(2019) Spicy, full-bodied and rich, there's also elegance to the tannins and acidity of this wine, perhaps due to the relative altitude of the vineyards in the Puente Alto sub-region of Maipo, which sit at almost 650 metres above sea level. Brimming with chocolate, spice and blackcurrant aromas, the palate is juicy and lively, the refreshing burst of acidity seeing to that. Price and stockist quoted at time of review is for the 2015 vintage.
(2018) Carmen was one of my first go-to Chilean producers, thanks largely to a wine called 'Grand Vidure', a real favourite of mine in the 1990s, and one of the first wave of Carmenere-based wines before the variety became established as Chile's 'signature' grape. Here we have Carignan, one of Chile's current superstar grapes thanks to old-vine plantings, this aged 12 months in French oak. There's an interesting melange of meat-stock cherry and vine fruit on the nose, a dark and savoury character. In the mouth it's very much about the fruit, quite sinewy and chewy, the oak well into the background, with a balanced savoury finish.
(2016) Maule fruit, 15 months in oak. 70% Syrah and 30% Carignan from dry farmed vineyards. Named after a volcano on the border with Bolivia, which has the highest lake in Chile that is home to colonies of flamingos. A touch closed, but a deep and meaty fruit richness comes through with swirling, and a full, dry extract weight of fruit, quite dry and grippy, but with delicious fruitcake and prune ripeness.
(2016) Lovely raspberry lift to this, a real sense of elegant freshness fom the first sniff, with little spice and tobacco touches, and some fudge notes, and still that fine red fruit freshness. The palate has that lovely nut husk hint of dryness, but such delightful wine.
(2015) We don't often see the great red grape of the Loire Valley and Right Bank Bordeaux appearing as a stand-alone variety on New World wines. In this instance it has been fashioned into a juicy, up-front and easy-drinking red, this has a lightly bubblegummy, fresh and cherry-infused nose, with a little grass and pepper quality. In the mouth there's enough tannin to give it some structure, plenty of cherry-bright fruit, and a nicely balanced finish. Highly gluggable, and great with burgers or a bowl of chilli.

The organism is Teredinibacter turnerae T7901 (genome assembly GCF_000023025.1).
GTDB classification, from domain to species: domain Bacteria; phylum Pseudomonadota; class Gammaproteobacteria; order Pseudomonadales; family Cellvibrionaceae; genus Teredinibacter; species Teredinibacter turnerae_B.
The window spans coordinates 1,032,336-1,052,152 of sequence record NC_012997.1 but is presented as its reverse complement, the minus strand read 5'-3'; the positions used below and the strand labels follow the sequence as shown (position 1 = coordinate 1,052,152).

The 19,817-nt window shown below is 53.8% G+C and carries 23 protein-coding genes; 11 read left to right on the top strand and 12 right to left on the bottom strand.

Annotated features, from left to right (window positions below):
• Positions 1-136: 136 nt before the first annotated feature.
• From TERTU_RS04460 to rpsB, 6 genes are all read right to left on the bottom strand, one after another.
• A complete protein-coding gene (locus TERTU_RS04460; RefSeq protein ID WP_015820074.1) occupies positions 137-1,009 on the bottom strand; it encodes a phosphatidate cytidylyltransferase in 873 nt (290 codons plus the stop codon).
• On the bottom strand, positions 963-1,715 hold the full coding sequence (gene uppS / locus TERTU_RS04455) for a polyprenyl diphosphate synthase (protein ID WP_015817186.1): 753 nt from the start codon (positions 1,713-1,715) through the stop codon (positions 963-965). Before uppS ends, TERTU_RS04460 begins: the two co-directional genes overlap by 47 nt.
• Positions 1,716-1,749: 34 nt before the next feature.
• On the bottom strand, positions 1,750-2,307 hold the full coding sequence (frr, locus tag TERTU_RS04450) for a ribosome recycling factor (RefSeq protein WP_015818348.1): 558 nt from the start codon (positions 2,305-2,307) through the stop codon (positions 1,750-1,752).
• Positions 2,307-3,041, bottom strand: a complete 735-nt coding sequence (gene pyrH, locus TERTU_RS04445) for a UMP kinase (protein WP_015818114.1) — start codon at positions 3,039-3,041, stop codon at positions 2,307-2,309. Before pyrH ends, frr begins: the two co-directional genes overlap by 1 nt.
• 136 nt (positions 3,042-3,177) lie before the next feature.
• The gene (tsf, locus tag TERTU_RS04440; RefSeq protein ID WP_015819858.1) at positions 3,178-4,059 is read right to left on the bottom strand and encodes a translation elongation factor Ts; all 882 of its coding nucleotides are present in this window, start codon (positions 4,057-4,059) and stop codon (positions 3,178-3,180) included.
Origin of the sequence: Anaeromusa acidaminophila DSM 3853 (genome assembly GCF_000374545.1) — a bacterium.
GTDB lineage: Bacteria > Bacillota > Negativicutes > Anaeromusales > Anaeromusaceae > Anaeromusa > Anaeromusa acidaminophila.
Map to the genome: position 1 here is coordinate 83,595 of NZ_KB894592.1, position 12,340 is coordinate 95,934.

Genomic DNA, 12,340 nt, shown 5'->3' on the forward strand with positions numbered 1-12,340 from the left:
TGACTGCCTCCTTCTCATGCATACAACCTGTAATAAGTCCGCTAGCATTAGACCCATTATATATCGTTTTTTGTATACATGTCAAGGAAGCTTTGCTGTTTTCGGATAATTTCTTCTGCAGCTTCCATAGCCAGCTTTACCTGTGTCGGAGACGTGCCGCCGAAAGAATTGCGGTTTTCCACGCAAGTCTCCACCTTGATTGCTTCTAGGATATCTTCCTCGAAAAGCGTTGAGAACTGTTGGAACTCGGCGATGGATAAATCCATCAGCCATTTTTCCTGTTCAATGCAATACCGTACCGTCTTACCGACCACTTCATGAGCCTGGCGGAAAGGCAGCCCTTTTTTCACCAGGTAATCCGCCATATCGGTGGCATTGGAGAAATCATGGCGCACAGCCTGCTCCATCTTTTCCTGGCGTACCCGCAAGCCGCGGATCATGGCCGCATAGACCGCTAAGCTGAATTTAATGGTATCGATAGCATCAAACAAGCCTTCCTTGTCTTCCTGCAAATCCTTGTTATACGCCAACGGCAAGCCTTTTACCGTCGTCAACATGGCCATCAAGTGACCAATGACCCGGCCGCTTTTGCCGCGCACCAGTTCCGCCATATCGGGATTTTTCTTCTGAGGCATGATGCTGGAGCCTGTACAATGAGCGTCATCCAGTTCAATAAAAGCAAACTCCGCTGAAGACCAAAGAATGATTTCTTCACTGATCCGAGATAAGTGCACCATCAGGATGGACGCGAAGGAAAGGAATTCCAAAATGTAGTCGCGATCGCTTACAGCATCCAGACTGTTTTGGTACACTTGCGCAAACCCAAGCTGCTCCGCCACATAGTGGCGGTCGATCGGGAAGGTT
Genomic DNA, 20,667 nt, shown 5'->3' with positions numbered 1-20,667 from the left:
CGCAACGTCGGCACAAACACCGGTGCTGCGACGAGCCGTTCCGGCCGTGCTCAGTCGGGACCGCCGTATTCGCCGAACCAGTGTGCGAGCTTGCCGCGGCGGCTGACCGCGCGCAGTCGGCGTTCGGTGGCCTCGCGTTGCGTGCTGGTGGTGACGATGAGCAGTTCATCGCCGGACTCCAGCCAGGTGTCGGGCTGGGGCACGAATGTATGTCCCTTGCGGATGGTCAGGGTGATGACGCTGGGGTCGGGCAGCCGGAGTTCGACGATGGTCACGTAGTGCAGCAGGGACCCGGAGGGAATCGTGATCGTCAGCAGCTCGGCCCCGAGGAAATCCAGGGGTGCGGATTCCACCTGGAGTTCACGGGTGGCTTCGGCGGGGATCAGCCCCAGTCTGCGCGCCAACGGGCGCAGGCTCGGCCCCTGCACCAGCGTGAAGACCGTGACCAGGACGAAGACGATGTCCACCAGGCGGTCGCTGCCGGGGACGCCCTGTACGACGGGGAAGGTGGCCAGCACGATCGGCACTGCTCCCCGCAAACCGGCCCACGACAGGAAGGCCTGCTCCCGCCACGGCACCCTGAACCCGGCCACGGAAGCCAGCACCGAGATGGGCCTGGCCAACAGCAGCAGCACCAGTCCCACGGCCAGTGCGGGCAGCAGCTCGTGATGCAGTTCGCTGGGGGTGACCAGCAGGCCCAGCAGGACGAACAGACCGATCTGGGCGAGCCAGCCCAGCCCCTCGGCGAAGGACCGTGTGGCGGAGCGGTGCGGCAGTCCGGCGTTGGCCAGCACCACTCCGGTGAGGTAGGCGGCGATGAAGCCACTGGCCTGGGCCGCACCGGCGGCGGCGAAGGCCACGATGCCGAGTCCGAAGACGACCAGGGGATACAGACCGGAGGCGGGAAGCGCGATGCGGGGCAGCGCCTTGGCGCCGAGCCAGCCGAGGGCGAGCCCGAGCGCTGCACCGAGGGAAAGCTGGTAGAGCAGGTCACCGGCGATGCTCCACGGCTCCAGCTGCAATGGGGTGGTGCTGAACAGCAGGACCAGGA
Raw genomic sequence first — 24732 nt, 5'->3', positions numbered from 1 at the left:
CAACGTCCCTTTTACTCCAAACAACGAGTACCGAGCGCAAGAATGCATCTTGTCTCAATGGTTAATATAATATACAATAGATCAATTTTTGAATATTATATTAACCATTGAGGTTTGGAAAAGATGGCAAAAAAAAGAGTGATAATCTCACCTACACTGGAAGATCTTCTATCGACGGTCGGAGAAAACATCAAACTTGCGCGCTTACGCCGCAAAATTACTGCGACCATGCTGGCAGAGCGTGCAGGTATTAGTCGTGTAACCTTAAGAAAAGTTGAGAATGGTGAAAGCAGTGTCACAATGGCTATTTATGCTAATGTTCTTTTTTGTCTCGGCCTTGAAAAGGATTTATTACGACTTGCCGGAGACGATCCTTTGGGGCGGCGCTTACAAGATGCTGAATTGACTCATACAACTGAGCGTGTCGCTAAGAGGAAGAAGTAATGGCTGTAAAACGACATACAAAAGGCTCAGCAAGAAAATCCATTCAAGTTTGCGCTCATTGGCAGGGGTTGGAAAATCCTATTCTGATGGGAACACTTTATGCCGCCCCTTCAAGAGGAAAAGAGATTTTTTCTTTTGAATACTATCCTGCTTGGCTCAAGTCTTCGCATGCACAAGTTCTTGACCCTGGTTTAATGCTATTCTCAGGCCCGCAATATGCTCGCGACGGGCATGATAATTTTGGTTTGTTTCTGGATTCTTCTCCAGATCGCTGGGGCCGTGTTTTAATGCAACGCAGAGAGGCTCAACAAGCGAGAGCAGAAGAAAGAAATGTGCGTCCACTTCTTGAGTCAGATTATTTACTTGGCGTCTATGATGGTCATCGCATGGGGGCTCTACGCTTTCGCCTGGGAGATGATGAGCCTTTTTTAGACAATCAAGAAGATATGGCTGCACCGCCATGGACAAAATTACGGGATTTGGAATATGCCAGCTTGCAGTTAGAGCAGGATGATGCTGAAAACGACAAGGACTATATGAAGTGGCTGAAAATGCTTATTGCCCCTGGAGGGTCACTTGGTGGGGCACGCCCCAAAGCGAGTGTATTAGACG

(2015) Aitken Wines of Dundee (and on the web) currently have a good price on this Fairtrade Carmenere from Torres in Chile. There's a keen, almost Rhône-like note of pepper and schist at first, certainly a touch of greenness about this, but I like the lively cherry and blackberry fruit that comes through. In the mouth it has a richness and chocolaty weight, beefed up with its 14% alcohol, but it does retain good freshness, a keen edge from that herbal and cherry-skin character, with a nicely roughening rasp of tannin too.
(2010) In my report from Chile published earlier this year, I stated that I'd found the few Carignan wines around to be hugely impressive, so I was intrigued to see this in the Santa Carolina line-up. It comes from 80-year-old vines in Cauquenes in Maule, and has a beautiful nose, with a creaminess to the plush blueberry and damson fruit, an exotic lift of incense and a touch of violet. On the palate this has beautiful structure and elegance: it is a crisply-delineated wine, the fruit confident and focused, the tannin and acid balance juicy and taut, and the wine finishing with juicy depth but real elegance too.
(2010) Whisper it, but Chile's neighbours across the Andes need to know that they don't have it all their own way with their signature grape. There are some fine Chilean Malbecs about. This comes from Cachapoal and has a certain meatiness on the nose, with baked plum fruit and quite a solid character. The palate delivers a flood of sweet and spicy black fruit, the chewy, grainy tannins, acidity and plum-skin bite of the fruit making a robust and full-throttle impact, though not without a little light and shade. A warming, spicy and authentic wine.